“…in the days when the humanities involved knowledge of classical languages and an acquaintance with German scholarship, there was no doubt that they required real mental discipline, even if their point could reasonably be doubted. But once subjects like English were admitted to a central place in the curriculum, the question of their validity became urgent. And then, in the wake of English came the pseudo-humanities—women’s studies, gay studies and the like—which were based on the assumption that, if English is a discipline, so too are they.”

Quite importantly:

“And since there is no cogent justification for women’s studies that does not dwell upon the subject’s ideological purpose, the entire curriculum in the humanities began to be seen in ideological terms.

Terry Eagleton, British Marxist and professor in the humanities, debates Scruton below.

Will Marxism & continental philosophy become further guiding lights for the humanities here in America as we find much more so in Britain?

See Protein Wisdom for a discussion about language and intentionalism, and how it gets deployed.

-Daniel Dennett: ‘Postmodernism And Truth’

The nihilist claims are deeper than you may think, and the Nietzschean, and Will–>Will to Power German influence is also deeper than most people think; offering profound criticisms of the scientific project, liberalism, liberal institutions, and a secular humanism which is the air many folks breathe these days.

Here’s a somewhat similar vein of thought.  From friesian.com:

Although Anglo-American philosophy tended to worship at the feet of science, the drift of academia to the left has led to characteristically totalitarian political attacks on science itself — this despite the leftist program to use “climate science” to impose a Sovietized command economy on energy and the tactic to smear climate skeptics, i.e. “Deniers,” through associaton with Creationism or Neo-Nazi Holocaust denial. None of that has stopped the “post-modern” move…’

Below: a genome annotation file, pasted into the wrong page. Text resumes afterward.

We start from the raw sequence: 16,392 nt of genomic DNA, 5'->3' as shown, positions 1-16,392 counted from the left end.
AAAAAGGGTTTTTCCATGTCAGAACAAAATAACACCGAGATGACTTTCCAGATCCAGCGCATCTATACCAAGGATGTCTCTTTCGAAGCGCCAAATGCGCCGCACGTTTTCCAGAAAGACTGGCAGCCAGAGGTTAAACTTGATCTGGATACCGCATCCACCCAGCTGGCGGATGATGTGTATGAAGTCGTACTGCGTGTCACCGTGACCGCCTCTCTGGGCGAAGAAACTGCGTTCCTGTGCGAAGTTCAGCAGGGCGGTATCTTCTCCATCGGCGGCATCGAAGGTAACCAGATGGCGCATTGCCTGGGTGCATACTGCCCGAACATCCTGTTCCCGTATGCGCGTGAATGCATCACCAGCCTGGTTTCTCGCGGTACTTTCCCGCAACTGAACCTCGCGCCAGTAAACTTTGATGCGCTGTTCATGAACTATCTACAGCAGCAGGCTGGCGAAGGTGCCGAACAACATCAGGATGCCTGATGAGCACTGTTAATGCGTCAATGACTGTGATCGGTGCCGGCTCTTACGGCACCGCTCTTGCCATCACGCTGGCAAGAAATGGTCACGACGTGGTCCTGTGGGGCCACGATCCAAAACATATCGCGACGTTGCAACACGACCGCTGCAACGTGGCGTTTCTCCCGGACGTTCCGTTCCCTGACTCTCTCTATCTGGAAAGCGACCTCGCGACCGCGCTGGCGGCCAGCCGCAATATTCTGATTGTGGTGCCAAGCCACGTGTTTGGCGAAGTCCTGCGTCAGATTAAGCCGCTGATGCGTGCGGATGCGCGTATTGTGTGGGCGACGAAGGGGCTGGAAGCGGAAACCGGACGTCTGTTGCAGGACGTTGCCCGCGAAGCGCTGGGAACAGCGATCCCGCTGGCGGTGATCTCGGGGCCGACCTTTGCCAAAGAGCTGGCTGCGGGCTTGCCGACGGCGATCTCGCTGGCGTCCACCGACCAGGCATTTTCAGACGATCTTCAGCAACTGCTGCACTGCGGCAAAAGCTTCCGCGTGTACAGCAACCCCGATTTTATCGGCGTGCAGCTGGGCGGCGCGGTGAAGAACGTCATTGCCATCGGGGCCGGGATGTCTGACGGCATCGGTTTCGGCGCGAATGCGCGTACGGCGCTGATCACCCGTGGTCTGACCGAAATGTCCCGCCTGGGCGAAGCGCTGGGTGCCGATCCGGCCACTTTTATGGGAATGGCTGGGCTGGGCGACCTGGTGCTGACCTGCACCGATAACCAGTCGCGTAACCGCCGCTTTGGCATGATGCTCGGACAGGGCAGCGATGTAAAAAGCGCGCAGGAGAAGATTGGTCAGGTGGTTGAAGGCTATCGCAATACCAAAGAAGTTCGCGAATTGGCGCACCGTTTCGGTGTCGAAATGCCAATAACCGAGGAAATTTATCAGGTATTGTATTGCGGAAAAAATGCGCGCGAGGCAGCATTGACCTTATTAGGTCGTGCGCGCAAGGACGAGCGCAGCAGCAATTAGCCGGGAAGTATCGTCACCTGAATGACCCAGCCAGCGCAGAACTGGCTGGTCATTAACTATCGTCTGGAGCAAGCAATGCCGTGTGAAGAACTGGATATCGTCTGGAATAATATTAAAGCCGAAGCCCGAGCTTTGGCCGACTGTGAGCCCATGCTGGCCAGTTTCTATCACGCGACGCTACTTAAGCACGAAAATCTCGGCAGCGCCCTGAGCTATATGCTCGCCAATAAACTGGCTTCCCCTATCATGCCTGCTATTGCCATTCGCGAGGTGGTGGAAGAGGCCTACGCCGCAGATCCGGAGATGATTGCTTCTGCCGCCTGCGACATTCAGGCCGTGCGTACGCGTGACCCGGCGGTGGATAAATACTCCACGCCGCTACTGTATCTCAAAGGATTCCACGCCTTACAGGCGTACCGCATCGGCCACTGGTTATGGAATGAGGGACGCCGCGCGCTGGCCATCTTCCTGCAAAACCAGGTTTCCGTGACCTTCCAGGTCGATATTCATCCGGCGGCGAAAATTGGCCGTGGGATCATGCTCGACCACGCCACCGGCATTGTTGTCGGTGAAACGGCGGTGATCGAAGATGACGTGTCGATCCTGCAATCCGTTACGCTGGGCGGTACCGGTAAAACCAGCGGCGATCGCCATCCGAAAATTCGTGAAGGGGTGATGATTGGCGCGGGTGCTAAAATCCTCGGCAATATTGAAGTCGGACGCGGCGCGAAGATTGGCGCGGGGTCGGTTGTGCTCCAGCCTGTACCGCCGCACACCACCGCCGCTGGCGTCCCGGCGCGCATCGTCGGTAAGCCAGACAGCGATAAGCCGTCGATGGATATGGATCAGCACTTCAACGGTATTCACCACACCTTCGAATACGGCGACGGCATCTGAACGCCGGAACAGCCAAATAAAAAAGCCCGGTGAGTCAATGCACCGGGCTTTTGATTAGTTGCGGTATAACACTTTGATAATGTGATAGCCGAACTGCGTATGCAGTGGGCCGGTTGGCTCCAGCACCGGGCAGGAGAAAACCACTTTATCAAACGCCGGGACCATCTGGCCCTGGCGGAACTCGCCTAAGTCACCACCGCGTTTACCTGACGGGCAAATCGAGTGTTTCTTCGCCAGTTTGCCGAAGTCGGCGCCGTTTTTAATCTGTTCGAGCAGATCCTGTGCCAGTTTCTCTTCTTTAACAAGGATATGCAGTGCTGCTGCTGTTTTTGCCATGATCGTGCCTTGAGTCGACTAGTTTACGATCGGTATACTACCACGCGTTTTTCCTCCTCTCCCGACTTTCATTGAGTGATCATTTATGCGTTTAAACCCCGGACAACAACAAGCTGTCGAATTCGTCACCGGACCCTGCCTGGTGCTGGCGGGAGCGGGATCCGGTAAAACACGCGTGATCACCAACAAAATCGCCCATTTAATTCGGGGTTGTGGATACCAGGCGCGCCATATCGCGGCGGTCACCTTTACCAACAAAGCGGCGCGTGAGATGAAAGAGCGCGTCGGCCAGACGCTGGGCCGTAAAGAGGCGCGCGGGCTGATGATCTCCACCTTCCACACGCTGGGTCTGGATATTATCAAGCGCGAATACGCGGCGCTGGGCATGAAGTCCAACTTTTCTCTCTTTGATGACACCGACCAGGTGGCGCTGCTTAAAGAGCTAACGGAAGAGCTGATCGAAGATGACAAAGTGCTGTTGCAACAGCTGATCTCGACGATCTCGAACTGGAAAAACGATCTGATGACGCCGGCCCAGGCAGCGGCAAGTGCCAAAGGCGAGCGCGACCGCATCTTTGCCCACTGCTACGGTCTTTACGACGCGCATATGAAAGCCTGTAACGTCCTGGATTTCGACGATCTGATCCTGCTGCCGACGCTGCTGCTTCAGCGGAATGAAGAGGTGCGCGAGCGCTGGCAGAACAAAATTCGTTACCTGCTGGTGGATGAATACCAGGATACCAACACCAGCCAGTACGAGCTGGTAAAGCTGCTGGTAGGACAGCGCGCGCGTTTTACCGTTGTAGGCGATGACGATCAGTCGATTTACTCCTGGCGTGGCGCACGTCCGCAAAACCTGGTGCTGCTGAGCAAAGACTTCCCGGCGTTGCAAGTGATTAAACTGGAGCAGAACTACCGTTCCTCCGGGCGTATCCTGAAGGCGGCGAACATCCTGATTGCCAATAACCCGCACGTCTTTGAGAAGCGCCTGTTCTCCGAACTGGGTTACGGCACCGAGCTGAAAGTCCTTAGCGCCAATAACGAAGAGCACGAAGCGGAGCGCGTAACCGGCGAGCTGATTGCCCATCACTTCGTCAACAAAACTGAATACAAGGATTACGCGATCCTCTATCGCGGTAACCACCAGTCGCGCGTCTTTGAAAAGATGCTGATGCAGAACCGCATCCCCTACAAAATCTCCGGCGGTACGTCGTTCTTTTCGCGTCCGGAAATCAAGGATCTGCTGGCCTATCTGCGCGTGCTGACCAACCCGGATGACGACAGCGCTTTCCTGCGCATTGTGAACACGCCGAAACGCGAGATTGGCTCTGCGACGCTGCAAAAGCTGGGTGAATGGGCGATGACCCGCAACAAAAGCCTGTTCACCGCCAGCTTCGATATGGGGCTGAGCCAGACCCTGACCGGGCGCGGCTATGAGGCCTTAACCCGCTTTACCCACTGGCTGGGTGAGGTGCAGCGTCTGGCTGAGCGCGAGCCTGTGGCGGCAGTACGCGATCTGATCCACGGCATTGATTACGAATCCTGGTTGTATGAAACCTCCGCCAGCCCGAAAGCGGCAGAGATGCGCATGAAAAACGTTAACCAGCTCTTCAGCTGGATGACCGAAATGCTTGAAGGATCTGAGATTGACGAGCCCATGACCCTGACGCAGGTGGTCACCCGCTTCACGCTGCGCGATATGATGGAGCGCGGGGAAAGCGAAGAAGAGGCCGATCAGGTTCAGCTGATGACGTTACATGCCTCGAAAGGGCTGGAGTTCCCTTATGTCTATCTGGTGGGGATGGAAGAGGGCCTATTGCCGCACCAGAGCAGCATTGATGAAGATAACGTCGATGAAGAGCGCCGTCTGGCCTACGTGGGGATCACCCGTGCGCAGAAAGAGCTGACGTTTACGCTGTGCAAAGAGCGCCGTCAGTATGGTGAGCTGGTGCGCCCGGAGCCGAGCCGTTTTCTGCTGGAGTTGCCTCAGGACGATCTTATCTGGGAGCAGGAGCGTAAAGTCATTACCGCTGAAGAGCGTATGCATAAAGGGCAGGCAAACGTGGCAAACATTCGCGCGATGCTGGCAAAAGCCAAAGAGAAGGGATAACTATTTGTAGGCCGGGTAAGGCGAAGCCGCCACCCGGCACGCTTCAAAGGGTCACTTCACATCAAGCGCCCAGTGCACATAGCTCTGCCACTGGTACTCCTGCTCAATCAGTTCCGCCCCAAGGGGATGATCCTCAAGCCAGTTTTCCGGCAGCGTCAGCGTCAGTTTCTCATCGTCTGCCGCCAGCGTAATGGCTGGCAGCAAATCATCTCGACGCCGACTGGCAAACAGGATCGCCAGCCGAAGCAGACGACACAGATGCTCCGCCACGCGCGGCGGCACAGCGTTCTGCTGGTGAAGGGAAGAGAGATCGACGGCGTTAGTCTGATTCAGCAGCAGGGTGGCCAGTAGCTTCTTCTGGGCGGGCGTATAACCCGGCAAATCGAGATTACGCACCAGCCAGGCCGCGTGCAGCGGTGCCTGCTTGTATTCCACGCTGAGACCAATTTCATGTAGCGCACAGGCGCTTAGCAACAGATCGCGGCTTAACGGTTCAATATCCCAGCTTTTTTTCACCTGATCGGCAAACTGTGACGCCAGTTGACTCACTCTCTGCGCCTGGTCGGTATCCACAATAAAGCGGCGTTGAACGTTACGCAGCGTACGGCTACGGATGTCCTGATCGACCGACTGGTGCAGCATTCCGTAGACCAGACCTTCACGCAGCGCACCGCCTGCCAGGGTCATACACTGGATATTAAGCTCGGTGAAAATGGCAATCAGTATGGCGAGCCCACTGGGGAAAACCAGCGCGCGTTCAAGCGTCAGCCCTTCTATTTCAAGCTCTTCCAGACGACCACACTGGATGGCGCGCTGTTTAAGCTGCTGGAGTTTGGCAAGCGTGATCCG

Alas, this blog has been writing about such issues for over a decade, and I’ve been thinking about them for more than two decades:  Should You Bother To Get A Liberal Arts Education? Allan Bloom, Camille Paglia and Anthony Kronman

Repost-From Scientific Blogging: ‘The Humanities Are In Crisis-Science Is Not’

Click here for a quite a varied discussion of Allan Bloom’s surprise 1987 bestseller: ‘The Closing Of The American Mind

Repost-From The Harvard Educational Review-A Review Of Martha Nussbaum’s ‘Cultivating Humanity: A Classical Defense of Reform in Liberal Education.’

Civil Right logic, and protest alone, isn’t likely deep enough to prevent against ideological capture: Repost-Classical Liberalism Via Friesian.Com-‘Exchange with Tomaz Castello Branco on John Gray’

How might this relate to the Heglian/post-Marxist project via ‘The End Of History’: Update And Repost- From YouTube: Leo Strauss On The Meno-More On The Fact/Value Distinction?’

Via Youtube-‘Week 2 Leo Strauss-The Three Waves Of Modernity’

‘Stalking The Billion-Footed Beast’-Repost-A Few Tom Wolfe Links

Published in Harper’s in 1989: ‘Stalking The Billion-Footed Beast‘:

‘One of the specialties of the realistic novel, from Richardson on, was the demonstration of the influence of society on even the most personal aspects of the life of the individual. Lionel Trilling was right when he said, in 1948, that what produced great characters in the nineteenth-century European novel was the portrayal of “class traits modified by personality.” But he went on to argue that the old class structure by now had disintegrated, particularly in the United States, rendering the technique useless. Again, I would say that precisely the opposite is the case. If we substitute for class, in Trilling’s formulation, the broader term status, that technique has never been more essential in portraying the innermost life of the individual. This is above all true when the subject is the modern city. It strikes me as folly to believe that you can portray the individual in the city today without also portraying the city itself.’